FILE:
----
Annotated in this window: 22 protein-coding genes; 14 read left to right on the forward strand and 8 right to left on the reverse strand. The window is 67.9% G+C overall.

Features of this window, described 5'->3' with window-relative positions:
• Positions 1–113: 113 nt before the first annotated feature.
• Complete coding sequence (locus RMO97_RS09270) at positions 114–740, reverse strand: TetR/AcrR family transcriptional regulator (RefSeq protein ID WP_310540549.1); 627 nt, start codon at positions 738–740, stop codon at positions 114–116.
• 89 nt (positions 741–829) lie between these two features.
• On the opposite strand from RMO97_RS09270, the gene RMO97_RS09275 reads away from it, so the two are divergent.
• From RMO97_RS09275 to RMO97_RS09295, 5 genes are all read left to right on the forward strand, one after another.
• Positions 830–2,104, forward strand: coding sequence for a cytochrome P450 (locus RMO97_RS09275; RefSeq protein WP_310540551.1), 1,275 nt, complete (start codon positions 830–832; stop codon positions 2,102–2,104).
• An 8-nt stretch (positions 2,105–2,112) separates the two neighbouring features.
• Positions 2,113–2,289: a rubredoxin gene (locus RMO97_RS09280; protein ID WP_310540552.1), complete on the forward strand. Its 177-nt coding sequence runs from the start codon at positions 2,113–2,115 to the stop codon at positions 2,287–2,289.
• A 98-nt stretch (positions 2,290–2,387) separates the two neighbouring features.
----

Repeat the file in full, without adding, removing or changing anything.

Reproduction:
Annotated in this window: 22 protein-coding genes; 14 read left to right on the forward strand and 8 right to left on the reverse strand. The window is 67.9% G+C overall.

Features of this window, described 5'->3' with window-relative positions:
• Positions 1–113: 113 nt before the first annotated feature.
• Complete coding sequence (locus RMO97_RS09270) at positions 114–740, reverse strand: TetR/AcrR family transcriptional regulator (RefSeq protein ID WP_310540549.1); 627 nt, start codon at positions 738–740, stop codon at positions 114–116.
• 89 nt (positions 741–829) lie between these two features.
• On the opposite strand from RMO97_RS09270, the gene RMO97_RS09275 reads away from it, so the two are divergent.
• From RMO97_RS09275 to RMO97_RS09295, 5 genes are all read left to right on the forward strand, one after another.
• Positions 830–2,104, forward strand: coding sequence for a cytochrome P450 (locus RMO97_RS09275; RefSeq protein WP_310540551.1), 1,275 nt, complete (start codon positions 830–832; stop codon positions 2,102–2,104).
• An 8-nt stretch (positions 2,105–2,112) separates the two neighbouring features.
• Positions 2,113–2,289: a rubredoxin gene (locus RMO97_RS09280; protein ID WP_310540552.1), complete on the forward strand. Its 177-nt coding sequence runs from the start codon at positions 2,113–2,115 to the stop codon at positions 2,287–2,289.
• A 98-nt stretch (positions 2,290–2,387) separates the two neighbouring features.